A few things to consider when setting your rates.
You have a skill
Clients hire you because you can do what they can’t, and they expect to pay good money for your help. You’re not in competition with their neighbour’s son with the copy of Photoshop. Too many designers undervalue their knowledge and experience because they feel compelled to compete with amateurs. Don’t. Clients expect to pay well for a quality service. They know that more often than not, you get what you pay for.
Marly Gommans‘ staircase
It’s unrealistic for a client to expect one person to do everything — from coding and motion design to brochure layouts and illustration. If you want to specialise, do it. I’ve focused on identity design since 2005 and it’s helped me attract the clients I’m happiest working with.
Share some process
Forget those $50 logo sites. A lot of our work goes unseen, but it’s worth remembering that your job is to show people the value of what you do. If you don’t show it, potential clients might think you just jump in front of a computer, type their brand name in a nice typeface, then add a swoosh for some visual interest.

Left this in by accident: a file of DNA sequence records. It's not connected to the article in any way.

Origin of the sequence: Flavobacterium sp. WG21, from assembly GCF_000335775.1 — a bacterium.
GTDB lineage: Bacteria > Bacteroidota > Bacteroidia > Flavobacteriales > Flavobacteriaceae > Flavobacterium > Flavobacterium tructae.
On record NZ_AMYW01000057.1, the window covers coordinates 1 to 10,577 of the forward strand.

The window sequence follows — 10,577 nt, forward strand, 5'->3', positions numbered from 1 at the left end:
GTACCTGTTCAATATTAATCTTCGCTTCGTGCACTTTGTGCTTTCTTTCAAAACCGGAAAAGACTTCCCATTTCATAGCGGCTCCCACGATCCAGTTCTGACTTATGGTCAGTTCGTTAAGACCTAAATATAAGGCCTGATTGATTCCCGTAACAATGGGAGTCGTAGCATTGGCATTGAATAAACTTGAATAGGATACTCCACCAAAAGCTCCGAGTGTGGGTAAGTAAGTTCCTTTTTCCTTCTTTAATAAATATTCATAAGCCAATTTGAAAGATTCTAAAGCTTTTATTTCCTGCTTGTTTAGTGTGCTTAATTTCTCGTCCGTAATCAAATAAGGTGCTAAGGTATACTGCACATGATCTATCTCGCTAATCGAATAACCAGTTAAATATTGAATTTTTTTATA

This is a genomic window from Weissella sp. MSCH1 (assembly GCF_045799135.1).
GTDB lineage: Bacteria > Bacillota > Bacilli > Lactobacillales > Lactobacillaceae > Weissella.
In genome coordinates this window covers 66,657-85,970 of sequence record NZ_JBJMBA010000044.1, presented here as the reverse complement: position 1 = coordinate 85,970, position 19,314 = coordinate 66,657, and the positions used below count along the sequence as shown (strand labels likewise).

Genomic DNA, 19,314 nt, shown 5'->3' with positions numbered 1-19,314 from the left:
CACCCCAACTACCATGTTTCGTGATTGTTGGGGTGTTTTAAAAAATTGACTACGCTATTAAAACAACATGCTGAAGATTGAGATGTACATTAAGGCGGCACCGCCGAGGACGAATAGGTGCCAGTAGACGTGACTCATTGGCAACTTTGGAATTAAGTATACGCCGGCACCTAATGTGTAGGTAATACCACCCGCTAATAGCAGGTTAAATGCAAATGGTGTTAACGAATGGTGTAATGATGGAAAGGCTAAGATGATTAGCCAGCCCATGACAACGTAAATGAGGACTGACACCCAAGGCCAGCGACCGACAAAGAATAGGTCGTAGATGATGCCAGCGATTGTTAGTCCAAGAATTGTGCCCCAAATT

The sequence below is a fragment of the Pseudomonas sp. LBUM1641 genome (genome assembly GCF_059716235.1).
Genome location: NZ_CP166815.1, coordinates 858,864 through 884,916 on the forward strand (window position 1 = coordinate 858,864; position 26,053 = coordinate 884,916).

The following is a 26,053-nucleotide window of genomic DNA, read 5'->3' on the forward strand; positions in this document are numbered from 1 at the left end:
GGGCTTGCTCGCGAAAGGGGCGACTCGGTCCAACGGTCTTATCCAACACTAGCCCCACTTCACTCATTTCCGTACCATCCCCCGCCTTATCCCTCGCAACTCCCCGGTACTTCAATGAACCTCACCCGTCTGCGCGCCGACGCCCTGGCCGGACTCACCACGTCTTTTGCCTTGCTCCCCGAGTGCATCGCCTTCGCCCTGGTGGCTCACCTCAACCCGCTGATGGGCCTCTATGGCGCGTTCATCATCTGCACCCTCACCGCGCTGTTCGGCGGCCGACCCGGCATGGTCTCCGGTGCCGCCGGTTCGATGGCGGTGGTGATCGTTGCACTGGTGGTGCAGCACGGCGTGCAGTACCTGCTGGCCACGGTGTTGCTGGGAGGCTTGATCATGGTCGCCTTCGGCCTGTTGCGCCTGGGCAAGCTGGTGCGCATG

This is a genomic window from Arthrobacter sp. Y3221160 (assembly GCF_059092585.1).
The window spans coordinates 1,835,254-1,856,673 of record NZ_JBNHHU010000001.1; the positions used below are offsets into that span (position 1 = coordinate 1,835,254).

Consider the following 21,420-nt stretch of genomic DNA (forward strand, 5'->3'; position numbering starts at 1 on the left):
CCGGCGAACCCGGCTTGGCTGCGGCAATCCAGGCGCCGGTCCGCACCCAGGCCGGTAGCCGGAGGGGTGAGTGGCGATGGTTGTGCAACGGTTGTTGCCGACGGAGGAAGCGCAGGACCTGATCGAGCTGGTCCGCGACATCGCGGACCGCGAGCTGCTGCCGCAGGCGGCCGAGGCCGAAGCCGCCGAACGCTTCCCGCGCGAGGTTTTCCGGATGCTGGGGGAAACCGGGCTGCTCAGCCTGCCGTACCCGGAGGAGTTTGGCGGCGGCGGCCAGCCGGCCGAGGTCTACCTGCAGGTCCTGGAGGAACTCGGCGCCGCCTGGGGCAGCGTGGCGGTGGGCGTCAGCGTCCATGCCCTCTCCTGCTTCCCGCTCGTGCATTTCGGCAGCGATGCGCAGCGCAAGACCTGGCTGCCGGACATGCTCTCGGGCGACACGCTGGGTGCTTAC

Competition, differentiation, market positioning, audience profiles… just a few of the topics you need to question your client about in order to produce an effective design.
Streamline your initial discussions
I’ll often receive a quote request similar to this:
“We need a logo and website for our restaurant. Please let us know how much this costs and how long it will take.”
Thing is, it’s impossible to give a quote without knowing more. By having some questions prepared in advance you can speed up your client acquisition as well as weed out those people who want it all for a couple of hundred quid. Here’s some advice on handling the client approach.
A few pricing resources you might find useful:
- Nobody bought the cheapest option.
- The design pricing formula
- How 20 designers charge their clients
- Graphic Artists Guild Handbook: Pricing & Ethical Guidelines